A New Map Tracks the World's Largest Glaciers

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January 04, 2023

Dear Reader,

I'm covering for Andrea Thompson today. In the last several decades, scientists have repeatedly changed their predictions about how fast the arctic is melting. An aggressive positive feedback loop of lost ice, warming ocean temperatures, and further ice melting is now leading some to estimate that the arctic will be completely free of summer ice within the next 20 years. Maybe sooner. Now, scientists at the U.S. National Snow and Ice Data Center have created the first systematic ranking of the planet's some 200,000 glaciers, in order to track their changes. Check out the results in this week's top story. 

Andrea Gawrylewski, Chief Newsletter Editor

Conservation

A New Map Tracks the World's Largest Glaciers

A visualization compares the forms of Earth's largest flows of ice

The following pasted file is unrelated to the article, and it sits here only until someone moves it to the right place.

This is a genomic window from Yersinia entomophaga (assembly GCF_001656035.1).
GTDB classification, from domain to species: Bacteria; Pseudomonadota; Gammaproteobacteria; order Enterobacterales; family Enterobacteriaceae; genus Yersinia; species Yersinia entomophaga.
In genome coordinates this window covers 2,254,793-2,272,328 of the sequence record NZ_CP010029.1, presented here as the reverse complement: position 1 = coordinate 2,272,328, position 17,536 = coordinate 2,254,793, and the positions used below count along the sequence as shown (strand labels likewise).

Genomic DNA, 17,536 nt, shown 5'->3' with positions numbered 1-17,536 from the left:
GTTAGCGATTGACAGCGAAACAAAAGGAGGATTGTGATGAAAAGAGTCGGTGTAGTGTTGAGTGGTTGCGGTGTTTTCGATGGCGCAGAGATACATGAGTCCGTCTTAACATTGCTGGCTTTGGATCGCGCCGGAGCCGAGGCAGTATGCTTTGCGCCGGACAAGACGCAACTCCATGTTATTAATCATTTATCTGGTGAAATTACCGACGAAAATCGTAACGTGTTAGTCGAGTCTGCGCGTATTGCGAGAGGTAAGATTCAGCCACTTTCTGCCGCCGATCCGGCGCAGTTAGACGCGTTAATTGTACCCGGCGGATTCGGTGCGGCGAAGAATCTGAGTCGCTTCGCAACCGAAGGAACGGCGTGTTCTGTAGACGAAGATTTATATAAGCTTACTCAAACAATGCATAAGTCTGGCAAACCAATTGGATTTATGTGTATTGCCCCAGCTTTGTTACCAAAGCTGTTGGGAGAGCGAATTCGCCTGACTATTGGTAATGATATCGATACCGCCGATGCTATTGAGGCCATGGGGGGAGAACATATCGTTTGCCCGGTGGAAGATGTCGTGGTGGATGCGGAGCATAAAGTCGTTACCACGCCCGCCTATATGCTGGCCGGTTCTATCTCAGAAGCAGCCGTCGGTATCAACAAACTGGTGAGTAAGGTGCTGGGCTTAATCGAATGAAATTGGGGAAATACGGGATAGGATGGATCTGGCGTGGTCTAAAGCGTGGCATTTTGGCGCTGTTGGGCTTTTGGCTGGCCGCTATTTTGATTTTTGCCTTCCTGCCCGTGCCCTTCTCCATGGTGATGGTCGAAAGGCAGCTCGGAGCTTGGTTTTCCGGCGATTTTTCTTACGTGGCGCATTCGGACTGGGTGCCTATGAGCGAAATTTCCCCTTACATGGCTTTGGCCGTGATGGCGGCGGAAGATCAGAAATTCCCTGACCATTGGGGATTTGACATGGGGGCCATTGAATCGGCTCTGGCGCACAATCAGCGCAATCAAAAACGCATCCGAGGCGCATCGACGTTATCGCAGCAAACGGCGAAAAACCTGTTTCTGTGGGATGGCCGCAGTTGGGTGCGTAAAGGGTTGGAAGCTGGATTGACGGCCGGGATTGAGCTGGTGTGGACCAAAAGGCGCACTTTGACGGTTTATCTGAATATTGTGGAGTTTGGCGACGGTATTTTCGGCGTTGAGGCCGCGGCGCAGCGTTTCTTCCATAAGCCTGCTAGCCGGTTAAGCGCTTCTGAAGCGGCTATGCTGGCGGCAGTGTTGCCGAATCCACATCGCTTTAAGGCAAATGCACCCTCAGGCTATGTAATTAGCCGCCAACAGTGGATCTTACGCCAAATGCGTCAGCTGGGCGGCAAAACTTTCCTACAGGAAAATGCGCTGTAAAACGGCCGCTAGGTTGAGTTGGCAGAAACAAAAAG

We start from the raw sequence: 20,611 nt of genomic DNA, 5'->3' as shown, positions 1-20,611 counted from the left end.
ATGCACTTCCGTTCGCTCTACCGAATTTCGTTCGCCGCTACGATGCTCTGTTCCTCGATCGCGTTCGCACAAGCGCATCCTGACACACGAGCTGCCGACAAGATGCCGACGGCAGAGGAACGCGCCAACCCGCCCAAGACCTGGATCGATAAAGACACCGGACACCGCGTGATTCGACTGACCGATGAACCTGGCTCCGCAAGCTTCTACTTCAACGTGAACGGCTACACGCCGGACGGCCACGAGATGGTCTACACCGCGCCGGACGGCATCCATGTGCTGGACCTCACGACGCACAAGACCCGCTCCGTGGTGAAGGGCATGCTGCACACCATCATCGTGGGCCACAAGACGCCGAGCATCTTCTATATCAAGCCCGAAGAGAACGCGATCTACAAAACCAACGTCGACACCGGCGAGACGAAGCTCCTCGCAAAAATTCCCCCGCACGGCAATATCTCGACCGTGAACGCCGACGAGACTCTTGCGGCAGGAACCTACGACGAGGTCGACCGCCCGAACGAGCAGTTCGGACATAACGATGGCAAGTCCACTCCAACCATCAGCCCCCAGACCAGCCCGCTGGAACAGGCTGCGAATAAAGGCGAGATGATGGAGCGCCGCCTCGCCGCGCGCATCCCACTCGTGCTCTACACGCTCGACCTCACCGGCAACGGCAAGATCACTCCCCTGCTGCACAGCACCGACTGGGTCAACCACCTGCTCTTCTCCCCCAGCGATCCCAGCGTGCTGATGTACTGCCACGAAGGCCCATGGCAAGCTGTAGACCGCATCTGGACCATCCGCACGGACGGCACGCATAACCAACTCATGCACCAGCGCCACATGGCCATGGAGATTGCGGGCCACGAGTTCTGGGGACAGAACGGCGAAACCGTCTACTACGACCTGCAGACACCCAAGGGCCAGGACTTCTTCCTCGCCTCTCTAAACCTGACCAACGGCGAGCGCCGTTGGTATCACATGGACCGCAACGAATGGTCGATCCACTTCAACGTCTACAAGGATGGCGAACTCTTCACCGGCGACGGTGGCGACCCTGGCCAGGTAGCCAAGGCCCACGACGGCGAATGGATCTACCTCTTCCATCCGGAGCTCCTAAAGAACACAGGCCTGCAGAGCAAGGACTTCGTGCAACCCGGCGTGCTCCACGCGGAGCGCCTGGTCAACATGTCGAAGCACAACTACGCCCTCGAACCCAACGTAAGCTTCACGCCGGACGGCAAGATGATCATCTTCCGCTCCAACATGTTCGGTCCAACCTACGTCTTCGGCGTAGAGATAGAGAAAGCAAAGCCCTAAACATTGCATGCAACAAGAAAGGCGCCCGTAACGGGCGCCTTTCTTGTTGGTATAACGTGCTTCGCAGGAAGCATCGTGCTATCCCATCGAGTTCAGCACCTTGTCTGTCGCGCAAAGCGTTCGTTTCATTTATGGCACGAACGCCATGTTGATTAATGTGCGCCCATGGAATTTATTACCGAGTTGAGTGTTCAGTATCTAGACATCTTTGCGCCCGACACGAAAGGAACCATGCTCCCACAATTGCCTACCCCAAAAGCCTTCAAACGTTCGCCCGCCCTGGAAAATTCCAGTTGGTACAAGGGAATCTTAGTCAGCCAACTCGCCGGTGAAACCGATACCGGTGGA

By Theo Nicitopoulos,Amanda Montañez

Climate Change

Financial Firms May Have to Reveal their Climate Risk

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Animals

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Conservation

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Arts

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Water

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Engineering

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Making buildings part of a circular economy that minimizes the waste of materials could yield huge environmental rewards

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Policy

What's on the Horizon for 2023

Scientific American editors share what scientific events they are paying attention to as 2023 begins

By The Editors
FROM THE STORE

QUOTE OF THE DAY

"The more accurately we can map glacier outlines, the better we can track their melting due to climate change."

Ann Windnagel, research assistant at the U.S. National Snow and Ice Data Center

FROM THE ARCHIVE

The Arctic Is Breaking Climate Records, Altering Weather Worldwide

The Arctic climate is shattering record after record, altering weather worldwide

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